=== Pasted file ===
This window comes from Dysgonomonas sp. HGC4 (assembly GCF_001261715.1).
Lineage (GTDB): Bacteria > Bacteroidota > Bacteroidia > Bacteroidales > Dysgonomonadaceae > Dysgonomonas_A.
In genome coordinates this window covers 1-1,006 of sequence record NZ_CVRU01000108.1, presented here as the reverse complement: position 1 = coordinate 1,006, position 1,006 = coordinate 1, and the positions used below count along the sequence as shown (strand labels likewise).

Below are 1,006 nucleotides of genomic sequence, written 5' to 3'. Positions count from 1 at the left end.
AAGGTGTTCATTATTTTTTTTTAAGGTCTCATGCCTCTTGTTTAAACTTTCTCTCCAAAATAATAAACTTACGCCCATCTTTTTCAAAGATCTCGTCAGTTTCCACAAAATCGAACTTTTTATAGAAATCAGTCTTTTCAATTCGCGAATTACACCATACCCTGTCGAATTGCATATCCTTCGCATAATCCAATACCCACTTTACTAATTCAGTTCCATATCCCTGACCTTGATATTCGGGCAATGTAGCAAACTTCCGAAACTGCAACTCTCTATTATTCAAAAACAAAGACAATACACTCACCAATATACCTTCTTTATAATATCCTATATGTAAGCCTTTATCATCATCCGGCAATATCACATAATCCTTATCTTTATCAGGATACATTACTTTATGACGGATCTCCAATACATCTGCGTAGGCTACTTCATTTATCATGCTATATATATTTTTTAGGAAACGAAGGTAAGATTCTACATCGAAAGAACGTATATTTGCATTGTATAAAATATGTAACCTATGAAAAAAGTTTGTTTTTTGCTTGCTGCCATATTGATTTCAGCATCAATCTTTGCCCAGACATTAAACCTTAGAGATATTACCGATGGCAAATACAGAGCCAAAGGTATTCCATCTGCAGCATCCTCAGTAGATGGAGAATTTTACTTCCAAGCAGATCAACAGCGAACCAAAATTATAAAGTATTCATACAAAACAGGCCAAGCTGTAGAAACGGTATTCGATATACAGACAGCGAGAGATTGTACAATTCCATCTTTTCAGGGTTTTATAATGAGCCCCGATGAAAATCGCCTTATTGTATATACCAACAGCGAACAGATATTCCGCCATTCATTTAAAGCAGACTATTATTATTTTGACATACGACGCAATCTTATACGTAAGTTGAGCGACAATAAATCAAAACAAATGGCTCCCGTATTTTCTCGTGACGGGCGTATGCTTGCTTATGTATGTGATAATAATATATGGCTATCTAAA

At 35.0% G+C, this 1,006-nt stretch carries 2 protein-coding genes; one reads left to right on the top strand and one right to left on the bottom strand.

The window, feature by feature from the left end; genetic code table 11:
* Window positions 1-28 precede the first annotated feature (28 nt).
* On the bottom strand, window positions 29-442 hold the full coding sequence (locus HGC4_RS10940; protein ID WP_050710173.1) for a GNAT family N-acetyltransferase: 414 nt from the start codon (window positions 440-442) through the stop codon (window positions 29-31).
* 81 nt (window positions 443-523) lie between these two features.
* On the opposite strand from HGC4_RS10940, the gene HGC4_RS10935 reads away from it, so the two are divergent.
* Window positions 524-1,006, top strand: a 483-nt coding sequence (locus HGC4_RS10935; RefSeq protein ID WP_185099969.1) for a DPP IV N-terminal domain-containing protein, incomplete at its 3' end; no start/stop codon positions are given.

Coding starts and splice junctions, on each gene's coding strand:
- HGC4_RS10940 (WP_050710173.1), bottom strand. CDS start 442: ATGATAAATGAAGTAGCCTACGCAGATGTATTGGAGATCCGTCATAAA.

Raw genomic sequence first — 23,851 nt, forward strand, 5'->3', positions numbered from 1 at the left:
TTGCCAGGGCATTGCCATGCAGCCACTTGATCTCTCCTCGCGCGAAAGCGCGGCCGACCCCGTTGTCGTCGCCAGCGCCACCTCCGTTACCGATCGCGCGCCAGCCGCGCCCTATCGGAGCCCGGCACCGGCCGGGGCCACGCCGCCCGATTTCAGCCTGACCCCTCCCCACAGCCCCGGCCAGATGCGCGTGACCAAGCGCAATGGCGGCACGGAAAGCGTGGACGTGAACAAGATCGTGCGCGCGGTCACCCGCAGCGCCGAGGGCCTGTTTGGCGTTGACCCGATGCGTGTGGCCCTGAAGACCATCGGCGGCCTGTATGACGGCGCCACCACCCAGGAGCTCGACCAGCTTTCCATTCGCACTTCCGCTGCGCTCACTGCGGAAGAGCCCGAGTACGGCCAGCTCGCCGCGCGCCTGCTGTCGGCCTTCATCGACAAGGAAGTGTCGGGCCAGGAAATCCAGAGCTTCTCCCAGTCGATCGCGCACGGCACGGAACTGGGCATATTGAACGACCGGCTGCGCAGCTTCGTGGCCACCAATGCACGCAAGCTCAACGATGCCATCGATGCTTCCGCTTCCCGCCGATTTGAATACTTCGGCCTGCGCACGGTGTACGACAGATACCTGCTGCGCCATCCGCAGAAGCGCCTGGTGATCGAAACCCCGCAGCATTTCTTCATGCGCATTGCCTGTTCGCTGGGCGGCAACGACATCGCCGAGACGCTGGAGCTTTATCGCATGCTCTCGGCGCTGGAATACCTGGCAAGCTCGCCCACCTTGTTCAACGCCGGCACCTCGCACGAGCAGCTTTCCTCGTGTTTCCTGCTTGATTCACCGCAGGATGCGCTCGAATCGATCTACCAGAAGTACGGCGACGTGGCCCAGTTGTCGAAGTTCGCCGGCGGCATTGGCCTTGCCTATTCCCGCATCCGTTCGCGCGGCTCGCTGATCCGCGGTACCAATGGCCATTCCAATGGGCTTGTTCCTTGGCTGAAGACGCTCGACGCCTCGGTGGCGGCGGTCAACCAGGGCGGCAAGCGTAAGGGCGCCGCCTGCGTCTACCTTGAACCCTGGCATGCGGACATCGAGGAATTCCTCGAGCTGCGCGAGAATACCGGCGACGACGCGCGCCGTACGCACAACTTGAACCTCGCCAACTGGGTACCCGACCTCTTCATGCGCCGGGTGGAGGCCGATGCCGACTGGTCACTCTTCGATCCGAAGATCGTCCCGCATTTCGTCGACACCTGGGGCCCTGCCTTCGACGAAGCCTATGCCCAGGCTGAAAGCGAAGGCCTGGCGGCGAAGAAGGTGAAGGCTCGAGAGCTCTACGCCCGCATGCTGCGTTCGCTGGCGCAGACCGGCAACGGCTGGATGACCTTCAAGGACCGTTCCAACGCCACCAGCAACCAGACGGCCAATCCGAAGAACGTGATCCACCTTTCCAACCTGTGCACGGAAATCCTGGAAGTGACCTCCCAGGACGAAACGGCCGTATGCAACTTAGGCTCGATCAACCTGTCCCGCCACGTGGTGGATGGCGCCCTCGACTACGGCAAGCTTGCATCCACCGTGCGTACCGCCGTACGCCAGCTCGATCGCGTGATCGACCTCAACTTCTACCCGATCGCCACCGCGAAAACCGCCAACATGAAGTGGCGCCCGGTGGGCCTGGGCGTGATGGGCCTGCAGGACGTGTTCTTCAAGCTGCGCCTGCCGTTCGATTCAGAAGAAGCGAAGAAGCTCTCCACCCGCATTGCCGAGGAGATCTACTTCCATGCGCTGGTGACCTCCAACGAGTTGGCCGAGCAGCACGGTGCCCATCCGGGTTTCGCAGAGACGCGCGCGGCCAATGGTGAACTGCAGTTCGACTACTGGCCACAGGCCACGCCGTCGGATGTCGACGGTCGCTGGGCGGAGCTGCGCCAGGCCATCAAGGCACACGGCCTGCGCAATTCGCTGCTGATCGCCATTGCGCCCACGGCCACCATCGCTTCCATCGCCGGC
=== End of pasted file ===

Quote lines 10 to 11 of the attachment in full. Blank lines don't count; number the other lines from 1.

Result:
* 81 nt (window positions 443-523) lie between these two features.
* On the opposite strand from HGC4_RS10940, the gene HGC4_RS10935 reads away from it, so the two are divergent.